Are veterinary care costs too high in Broken Arrow?
As veterinarians there are many things we wish you knew about us and what we do to provide your pets the best veterinary care in Broken Arrow and Tulsa that we are able to offer. We know there are budgetary issues to consider and we try very hard to present the best options available for your pets when they are sick or injured. We are pet owners too and we love animals. Caring for them is our passion. The article below is offers a inside look at vets and what they do.
By Jill Sherer Murray for WebVet
The treatment your veterinarian and their vet technicians provide is worth the price you must pay. Often you’re finishing up with the vet when the receptionist delivers the good news: The bill is ready for you. Now for the bad news: It’ll cost you a chunk of change for baby’s Bordetella shot and its freshly emptied anal sacs.
Ask Georgette Wilson, DVM, manager of vet operations at Pfizer Animal Health in New York City, and she’ll tell you that charity is all a matter of perspective.
“If you’re looking for an educated, compassionate, and fair hand in the care and well-being of your animal, chances are your vet’s already giving it in droves,” Wilson said. “Unfortunately, too many people fail to recognize the value vets bring to their pets. We’re asked over and over again that, if we love animals so much, why aren’t we offering our services for free?”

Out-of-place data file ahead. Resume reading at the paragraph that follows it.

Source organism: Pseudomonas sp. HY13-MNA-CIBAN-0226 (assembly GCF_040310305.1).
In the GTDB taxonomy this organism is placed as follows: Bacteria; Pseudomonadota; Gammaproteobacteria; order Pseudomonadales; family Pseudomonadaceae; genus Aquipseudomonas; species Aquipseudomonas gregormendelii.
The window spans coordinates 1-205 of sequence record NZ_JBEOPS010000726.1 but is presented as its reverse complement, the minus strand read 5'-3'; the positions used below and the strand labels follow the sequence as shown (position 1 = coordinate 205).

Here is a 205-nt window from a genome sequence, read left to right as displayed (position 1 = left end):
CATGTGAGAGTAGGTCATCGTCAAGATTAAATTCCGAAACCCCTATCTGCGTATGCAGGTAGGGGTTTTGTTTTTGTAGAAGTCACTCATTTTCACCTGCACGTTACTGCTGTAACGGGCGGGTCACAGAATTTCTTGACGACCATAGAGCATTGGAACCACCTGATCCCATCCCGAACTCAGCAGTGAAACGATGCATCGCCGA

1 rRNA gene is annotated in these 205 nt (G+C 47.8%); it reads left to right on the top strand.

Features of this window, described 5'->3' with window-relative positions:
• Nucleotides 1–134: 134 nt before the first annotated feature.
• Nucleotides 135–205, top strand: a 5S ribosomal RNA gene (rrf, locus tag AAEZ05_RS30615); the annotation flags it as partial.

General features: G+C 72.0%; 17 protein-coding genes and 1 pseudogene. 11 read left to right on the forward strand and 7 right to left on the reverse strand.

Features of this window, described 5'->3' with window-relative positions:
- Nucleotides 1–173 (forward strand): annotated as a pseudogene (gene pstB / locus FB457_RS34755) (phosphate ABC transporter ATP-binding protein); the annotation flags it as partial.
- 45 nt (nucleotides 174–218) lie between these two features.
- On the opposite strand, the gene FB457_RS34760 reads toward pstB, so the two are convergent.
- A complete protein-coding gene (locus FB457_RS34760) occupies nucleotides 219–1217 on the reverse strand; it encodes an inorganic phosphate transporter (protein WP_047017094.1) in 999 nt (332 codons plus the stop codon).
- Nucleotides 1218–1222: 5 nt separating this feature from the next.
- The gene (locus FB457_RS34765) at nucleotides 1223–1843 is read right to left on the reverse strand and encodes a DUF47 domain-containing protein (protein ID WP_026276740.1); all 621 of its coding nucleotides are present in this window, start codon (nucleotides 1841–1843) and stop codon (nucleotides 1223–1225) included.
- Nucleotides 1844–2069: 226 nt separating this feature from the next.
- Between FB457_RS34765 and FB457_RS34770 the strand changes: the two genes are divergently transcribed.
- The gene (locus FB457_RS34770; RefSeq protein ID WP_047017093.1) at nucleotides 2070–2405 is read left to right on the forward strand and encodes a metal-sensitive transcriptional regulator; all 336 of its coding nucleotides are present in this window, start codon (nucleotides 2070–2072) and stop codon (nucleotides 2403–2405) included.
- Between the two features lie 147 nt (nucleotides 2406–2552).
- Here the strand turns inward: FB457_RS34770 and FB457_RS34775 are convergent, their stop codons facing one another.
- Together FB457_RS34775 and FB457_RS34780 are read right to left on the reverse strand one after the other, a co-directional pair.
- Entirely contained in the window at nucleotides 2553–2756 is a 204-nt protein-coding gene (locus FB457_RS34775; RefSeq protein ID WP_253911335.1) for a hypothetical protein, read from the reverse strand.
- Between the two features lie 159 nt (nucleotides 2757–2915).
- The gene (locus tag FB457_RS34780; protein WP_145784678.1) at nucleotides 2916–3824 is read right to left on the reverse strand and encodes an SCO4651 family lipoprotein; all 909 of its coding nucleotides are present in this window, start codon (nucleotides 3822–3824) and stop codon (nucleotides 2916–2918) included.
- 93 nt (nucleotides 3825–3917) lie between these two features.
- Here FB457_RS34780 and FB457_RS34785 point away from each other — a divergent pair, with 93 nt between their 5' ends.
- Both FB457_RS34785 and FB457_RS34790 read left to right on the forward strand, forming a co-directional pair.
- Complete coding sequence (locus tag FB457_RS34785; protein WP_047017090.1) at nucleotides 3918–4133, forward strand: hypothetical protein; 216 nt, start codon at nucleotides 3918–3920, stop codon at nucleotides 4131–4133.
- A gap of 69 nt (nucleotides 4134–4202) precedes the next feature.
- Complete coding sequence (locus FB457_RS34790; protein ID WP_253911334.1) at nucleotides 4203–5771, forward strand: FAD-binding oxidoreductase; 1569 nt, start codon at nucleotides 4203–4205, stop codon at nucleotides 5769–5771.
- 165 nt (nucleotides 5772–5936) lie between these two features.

To answer that question — and help you understand why veterinarians are worth their weight in currency — the following are four things you may not know about them, but should. They just may change the way you think about paying on the way out.
Four things you may not know about your vet and the veterinary care they offer:
#1: They are trained as vigorously as doctors of human medicine.
- It takes four years of college and four years of veterinary school to become a vet. Then, students must pass both national and state exams to practice, and take continuing education courses to keep up with new developments.
- It’s statistically harder to get into veterinary school than it is to get into a human medical school because of the limited number of vet schools, as compared to medical schools. (There are only 28 vet schools in the United States).
- Vets going into specialty practice (there are about 20 in veterinary medicine, from cardiology and ophthalmology to behavioral medicine and surgery, etc) go on to do an internship and residency, with each step becoming more competitive.
- “When all is said and done, a vet can have as many as 11 to 12 years of additional training after high school,” Wilson said. “Most people don’t know that.”
See full story on http://www.everydayhealth.com/